Reviewed by Vicki Stanton for Buzz Words Books – January 2013

What an important book this is. Dyslexia is a condition that can alter a child’s course in life, socially, educationally and career-wise. Indigo Solves the Puzzle centres on the true-life story of Indigo who struggles academically at school, not because she is unintelligent but because she is dyslexic. She is bullied and doubts her own self-worth until her mother takes her for tests which reveals the true source of Indigo’s difficulties. Fortunately for Indigo her dyslexia is discovered early and she is enrolled in reading programs. This has a positive flow on effect through to all aspects of her life.

The book is written from Indigo’s point of view. Young children encountering similar difficulties will easily relate to Indigo’s story written in simple and direct language that is never didactic. Sophie Norsa’s beautiful watercolour illustrations have a delightful playfulness about them. Yet, in the period of the story where Indigo is suffering most, Norsa’s use of darker tones shows how devastated Indigo becomes. I particularly like how the bullies are shown as dark, faceless figures in the background.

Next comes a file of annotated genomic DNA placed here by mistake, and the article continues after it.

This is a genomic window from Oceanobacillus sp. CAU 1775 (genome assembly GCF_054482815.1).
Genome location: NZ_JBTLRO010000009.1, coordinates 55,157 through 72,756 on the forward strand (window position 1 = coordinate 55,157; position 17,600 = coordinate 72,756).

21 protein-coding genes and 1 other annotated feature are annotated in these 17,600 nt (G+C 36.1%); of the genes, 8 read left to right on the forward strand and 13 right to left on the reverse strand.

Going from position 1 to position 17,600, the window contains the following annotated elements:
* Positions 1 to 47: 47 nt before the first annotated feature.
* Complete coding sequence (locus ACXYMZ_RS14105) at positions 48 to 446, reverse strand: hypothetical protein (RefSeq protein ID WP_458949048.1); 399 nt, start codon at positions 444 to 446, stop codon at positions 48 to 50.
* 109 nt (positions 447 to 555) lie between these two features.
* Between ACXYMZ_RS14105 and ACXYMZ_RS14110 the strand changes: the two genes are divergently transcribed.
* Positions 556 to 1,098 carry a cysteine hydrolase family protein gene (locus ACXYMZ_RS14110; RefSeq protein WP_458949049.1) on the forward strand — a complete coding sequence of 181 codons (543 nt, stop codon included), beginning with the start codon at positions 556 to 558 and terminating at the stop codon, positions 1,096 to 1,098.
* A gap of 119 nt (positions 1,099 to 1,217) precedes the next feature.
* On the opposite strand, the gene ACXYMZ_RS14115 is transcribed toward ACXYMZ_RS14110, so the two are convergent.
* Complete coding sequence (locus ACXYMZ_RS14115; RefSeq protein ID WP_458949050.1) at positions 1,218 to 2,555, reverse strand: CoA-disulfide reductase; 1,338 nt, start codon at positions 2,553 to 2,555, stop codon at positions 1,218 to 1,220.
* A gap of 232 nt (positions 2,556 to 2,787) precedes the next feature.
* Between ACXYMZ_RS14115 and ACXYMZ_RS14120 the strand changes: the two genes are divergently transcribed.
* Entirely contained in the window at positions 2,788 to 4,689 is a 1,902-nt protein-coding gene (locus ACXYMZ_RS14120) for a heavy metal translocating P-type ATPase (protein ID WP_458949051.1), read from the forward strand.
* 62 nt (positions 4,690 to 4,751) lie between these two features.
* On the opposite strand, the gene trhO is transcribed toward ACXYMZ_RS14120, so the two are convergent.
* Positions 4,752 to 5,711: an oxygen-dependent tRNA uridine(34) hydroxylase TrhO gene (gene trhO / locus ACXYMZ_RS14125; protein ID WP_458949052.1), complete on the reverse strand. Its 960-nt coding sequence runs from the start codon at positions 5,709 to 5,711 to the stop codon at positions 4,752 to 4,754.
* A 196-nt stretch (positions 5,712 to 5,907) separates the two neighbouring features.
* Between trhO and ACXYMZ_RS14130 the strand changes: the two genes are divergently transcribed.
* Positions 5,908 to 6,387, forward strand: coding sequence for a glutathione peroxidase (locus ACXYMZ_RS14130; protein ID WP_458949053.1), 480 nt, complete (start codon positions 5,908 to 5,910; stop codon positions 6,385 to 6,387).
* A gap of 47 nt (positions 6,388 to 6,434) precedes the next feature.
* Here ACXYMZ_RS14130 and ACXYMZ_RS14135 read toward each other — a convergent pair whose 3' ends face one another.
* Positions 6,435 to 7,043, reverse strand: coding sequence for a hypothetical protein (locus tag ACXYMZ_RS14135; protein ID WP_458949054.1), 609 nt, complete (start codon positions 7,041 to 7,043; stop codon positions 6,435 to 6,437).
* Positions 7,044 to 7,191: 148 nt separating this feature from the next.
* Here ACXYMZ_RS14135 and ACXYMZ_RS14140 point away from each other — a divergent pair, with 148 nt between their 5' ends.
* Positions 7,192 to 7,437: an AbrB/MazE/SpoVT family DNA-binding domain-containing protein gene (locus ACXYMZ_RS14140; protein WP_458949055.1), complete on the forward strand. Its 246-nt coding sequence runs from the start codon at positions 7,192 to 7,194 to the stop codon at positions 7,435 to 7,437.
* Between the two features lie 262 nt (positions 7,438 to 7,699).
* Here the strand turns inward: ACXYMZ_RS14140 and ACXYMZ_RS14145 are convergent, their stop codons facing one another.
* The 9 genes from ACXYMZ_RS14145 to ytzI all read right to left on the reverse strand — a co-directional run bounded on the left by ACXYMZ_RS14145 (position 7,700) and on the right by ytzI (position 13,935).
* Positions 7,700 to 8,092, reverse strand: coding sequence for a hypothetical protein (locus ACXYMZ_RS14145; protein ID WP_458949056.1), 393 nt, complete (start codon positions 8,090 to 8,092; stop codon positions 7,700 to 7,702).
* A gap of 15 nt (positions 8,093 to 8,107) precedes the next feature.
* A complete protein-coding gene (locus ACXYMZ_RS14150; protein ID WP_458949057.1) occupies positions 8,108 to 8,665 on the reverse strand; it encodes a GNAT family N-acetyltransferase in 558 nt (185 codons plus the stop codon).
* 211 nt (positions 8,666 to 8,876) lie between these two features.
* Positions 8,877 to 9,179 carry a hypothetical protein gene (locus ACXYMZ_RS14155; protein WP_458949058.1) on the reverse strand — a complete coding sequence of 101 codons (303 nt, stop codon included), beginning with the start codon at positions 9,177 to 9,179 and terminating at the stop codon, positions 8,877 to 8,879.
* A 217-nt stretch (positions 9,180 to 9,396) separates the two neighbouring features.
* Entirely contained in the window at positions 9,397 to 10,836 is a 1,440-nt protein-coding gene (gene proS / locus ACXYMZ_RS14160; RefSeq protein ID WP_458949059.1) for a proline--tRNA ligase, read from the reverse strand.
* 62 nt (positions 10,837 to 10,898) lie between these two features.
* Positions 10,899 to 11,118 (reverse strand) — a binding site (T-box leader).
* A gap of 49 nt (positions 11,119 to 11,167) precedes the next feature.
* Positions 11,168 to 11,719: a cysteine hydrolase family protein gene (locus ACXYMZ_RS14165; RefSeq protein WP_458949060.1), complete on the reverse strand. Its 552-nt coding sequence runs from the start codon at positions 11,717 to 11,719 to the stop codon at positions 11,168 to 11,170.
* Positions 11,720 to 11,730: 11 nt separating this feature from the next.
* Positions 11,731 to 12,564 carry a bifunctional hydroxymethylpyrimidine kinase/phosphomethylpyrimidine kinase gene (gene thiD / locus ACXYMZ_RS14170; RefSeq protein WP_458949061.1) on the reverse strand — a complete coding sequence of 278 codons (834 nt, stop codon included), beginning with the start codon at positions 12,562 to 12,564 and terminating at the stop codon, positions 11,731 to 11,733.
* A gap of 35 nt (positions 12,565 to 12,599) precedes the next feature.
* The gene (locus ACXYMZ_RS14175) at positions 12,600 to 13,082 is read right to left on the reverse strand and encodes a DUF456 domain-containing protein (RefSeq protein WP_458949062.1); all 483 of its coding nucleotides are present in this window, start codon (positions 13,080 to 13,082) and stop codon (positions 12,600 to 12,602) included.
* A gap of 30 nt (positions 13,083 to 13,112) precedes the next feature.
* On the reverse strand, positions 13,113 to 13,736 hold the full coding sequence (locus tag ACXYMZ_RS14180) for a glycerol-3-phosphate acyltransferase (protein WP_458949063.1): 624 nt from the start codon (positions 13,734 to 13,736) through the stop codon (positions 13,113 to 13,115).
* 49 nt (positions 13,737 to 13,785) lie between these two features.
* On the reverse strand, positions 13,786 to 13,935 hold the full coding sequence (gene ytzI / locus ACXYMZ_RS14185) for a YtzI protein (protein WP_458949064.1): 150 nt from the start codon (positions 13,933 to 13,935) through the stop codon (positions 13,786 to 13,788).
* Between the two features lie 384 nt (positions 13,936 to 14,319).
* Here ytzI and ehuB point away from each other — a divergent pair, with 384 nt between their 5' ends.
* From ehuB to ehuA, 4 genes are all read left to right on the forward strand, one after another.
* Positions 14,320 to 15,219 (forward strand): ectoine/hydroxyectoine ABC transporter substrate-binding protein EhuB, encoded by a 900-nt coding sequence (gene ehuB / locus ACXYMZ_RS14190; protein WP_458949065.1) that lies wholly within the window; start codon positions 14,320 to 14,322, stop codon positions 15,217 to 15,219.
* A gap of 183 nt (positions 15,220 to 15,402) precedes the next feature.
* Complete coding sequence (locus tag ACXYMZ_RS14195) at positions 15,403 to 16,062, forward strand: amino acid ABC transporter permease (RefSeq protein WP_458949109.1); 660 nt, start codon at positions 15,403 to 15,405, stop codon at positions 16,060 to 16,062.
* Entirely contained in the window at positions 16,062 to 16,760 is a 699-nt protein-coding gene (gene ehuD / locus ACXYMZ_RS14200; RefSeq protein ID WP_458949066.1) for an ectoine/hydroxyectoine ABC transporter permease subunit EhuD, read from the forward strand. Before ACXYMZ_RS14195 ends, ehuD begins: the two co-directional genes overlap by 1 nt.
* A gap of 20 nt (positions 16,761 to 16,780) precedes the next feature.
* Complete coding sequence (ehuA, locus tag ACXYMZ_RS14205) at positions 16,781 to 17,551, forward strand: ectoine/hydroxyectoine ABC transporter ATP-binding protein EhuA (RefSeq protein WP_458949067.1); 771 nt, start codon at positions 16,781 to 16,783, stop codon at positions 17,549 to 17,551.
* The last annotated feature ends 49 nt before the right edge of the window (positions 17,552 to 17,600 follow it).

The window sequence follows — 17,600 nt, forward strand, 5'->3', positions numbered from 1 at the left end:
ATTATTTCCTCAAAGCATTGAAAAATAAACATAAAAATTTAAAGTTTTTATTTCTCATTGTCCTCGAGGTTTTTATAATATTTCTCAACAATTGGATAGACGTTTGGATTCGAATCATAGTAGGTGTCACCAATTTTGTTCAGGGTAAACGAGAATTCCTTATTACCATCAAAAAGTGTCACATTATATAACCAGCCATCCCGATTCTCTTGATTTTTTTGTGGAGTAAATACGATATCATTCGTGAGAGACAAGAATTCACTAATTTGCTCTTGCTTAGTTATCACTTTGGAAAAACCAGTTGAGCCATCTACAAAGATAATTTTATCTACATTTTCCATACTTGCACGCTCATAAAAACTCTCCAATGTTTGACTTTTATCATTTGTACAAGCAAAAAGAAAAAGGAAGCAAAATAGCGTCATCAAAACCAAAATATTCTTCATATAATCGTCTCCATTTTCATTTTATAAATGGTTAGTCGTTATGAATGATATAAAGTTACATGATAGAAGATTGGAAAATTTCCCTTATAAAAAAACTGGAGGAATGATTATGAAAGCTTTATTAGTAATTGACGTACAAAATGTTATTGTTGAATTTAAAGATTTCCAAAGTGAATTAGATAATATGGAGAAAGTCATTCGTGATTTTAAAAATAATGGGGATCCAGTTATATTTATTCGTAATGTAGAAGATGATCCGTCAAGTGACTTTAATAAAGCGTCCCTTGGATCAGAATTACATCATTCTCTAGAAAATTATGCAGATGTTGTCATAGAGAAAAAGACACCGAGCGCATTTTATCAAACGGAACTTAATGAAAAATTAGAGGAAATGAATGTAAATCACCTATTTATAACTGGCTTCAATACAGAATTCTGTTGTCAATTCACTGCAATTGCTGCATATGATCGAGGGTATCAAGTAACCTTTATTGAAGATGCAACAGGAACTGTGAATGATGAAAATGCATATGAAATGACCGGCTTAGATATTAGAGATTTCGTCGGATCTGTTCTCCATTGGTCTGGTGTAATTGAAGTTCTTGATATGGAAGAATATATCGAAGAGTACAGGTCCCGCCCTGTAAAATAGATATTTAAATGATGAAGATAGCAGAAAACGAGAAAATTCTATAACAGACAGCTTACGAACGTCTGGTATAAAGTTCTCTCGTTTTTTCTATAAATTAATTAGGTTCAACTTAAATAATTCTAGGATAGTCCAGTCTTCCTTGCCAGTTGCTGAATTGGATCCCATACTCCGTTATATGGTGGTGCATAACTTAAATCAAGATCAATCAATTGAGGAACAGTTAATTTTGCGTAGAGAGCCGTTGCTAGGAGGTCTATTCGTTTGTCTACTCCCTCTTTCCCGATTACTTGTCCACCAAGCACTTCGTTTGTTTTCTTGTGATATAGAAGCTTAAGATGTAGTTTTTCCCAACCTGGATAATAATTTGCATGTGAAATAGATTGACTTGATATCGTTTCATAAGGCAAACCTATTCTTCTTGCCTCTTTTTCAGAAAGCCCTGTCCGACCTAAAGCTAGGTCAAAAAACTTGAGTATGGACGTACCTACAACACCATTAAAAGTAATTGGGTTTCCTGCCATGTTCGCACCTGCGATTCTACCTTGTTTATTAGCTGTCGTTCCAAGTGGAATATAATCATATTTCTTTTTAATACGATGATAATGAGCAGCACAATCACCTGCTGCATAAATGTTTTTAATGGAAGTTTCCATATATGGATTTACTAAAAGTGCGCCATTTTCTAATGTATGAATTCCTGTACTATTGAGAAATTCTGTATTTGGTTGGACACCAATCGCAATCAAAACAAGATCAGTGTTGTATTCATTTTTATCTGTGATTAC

Real-life Indigo is remarkable, not only for dealing with the difficulties of dyslexia, but for her desire to help others. With her mother she launched the Indigo Express Foundation which assists with a literacy program for Aboriginal and Torres Strait Islander people.

Parents and teachers will be particularly interested in the forward from Professor Kevin Wheldall of the MultiLit Research Unit at Macquarie University regarding the importance of early intervention in dyslexia. He also debunks the myth that dyslexia is almost exclusively a problem encountered by boys. Rather than being four to five times more common in boys than girls as previously thought, it is less than twice as common. At the back of the book there is an information resource page with numerous website addresses.